Higher Raw Materials Costs Hit Benetton

In 2011, revenues decreased 1 percent to 2.03 billion euros, or $2.82 billion.

MILAN — Higher raw material costs and lower consumer spending in the Mediterranean area dragged Benetton Group’s net profit down 28.3 percent to 73 million euros, or $101.4 million, in the year ended Dec. 31, compared with 102 million euros, or $134.6 million, in 2010.

This story first appeared in the March 16, 2012 issue of WWD.  Subscribe Today.

Revenues decreased 1 percent to 2.03 billion, or $2.82 billion.

Dollar amounts have been converted at average exchange for the periods to which they refer.

To balance lackluster sales in more established markets, Benetton accelerated growth outside Europe, posting a 10 percent gain in sales in emerging countries, which accounted for 26 percent of total revenues.

Investments last year totaled 102 million euros, or $141.7 million, compared with 122 million euros, or $161 million, in 2010, focused primarily on the development of the group’s sales network, including the remodeling of a number of flagships in main capitals such as Paris, Milan and London, and openings in emerging markets such as Mexico and Russia. As of Dec. 31, net debt stood at 548 million euros, or $761.7 million, compared with 486 million euros, or $641.5 million, at the end of 2010.

In its outlook for the year, Benetton said 2012 “opened with moderately positive results in terms of direct sales in almost all countries,” also due to strong end-of-season sales. Looking ahead, the group expects a “good sales performance only in emerging and high-growth countries, with increases in consumption throughout 2012.”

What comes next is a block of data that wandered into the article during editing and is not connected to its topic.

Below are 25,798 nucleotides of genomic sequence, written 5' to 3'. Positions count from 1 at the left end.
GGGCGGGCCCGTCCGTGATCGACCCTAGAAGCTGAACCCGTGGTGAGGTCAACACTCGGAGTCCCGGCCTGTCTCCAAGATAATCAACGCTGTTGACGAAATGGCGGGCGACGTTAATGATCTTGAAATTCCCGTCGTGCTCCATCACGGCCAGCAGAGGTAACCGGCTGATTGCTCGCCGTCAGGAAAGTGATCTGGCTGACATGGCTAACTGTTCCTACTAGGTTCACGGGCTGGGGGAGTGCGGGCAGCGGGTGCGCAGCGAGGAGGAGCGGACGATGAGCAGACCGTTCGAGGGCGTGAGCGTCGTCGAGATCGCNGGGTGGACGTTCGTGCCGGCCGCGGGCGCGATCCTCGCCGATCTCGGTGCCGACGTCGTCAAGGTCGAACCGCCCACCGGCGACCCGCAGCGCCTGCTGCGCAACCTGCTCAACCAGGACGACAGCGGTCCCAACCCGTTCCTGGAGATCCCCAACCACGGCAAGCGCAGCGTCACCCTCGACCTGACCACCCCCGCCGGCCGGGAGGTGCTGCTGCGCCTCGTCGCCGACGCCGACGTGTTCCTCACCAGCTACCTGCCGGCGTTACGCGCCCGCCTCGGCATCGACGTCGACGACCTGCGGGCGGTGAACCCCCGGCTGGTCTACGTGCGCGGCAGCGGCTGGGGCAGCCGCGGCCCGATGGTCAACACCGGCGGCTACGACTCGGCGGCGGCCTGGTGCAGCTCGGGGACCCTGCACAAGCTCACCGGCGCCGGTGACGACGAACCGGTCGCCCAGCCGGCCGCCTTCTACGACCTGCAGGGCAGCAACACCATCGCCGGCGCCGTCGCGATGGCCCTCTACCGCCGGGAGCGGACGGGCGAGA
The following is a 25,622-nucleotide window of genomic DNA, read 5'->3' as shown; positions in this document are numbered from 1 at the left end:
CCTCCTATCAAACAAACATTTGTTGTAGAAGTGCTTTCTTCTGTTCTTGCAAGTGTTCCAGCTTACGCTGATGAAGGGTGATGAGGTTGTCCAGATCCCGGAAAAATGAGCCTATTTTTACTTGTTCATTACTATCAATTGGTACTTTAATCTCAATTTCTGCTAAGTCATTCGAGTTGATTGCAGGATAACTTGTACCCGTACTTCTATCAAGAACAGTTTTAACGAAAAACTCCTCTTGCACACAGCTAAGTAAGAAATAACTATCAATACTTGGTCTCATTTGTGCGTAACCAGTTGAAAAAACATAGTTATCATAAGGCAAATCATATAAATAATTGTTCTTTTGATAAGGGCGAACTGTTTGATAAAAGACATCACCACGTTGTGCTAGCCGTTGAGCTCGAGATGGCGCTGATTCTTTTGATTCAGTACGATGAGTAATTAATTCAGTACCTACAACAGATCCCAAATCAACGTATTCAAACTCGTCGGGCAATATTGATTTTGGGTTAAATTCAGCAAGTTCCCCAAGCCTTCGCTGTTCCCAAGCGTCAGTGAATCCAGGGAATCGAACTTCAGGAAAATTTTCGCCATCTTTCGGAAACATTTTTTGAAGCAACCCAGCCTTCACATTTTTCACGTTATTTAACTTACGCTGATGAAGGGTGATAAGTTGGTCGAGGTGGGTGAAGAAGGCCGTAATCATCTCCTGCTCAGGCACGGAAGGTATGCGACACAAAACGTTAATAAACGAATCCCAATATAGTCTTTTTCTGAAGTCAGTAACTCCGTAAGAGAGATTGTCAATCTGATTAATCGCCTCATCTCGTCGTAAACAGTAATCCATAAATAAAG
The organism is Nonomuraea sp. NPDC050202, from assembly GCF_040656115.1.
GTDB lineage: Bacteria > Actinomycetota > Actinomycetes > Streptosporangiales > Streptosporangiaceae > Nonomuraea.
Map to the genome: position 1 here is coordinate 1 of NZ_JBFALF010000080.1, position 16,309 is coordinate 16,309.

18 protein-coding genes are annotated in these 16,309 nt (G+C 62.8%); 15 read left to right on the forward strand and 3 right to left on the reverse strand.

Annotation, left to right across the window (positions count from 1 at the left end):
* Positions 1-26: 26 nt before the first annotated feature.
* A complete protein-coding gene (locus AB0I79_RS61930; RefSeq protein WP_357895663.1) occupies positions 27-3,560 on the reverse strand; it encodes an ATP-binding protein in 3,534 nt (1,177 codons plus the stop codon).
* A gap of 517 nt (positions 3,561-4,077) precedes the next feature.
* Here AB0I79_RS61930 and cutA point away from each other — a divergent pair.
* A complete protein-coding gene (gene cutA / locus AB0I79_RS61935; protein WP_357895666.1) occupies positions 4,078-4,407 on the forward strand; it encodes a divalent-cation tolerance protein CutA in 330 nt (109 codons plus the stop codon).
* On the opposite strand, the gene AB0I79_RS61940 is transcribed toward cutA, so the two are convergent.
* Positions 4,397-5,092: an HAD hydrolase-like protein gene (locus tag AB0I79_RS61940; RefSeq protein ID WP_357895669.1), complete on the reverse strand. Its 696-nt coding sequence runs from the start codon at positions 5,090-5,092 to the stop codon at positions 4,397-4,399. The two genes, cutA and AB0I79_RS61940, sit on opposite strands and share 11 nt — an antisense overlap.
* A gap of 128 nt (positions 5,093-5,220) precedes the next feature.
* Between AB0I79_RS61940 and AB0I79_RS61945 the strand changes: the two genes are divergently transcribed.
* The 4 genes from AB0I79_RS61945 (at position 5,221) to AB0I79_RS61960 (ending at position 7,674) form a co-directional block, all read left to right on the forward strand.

Benetton also expects spring-summer orders could close “with a slight downward trend compared with the comparative collections in the previous year.”

On the bright side, the company recorded a slowdown in the price inflation of cotton, “with potential positive effects as from the second half of the year.”

However, Benetton said it was not forecasting an improvement in net and operating profit due to “the pressure on revenues” and the “increased cost of indebtedness.”

Earlier this month, Consob, Italy’s equivalent of the Securities and Exchange Commission, gave Benetton’s parent company, Edizione Srl, the green light to proceed with the tender offer to buy the 25.15 percent of Benetton shares not owned by the Benetton family at 4.60 euros, or $6 at current exchange, each. The process will run until March 30.

In February, the Benetton family said Edizione was planning to launch a tender offer and delist the Italian clothing and textile manufacturer with the goal of taking the company private. Benetton, which went public in 1986, is a small part of Edizione’s holdings that range from highway catering and communications to real estate and agriculture.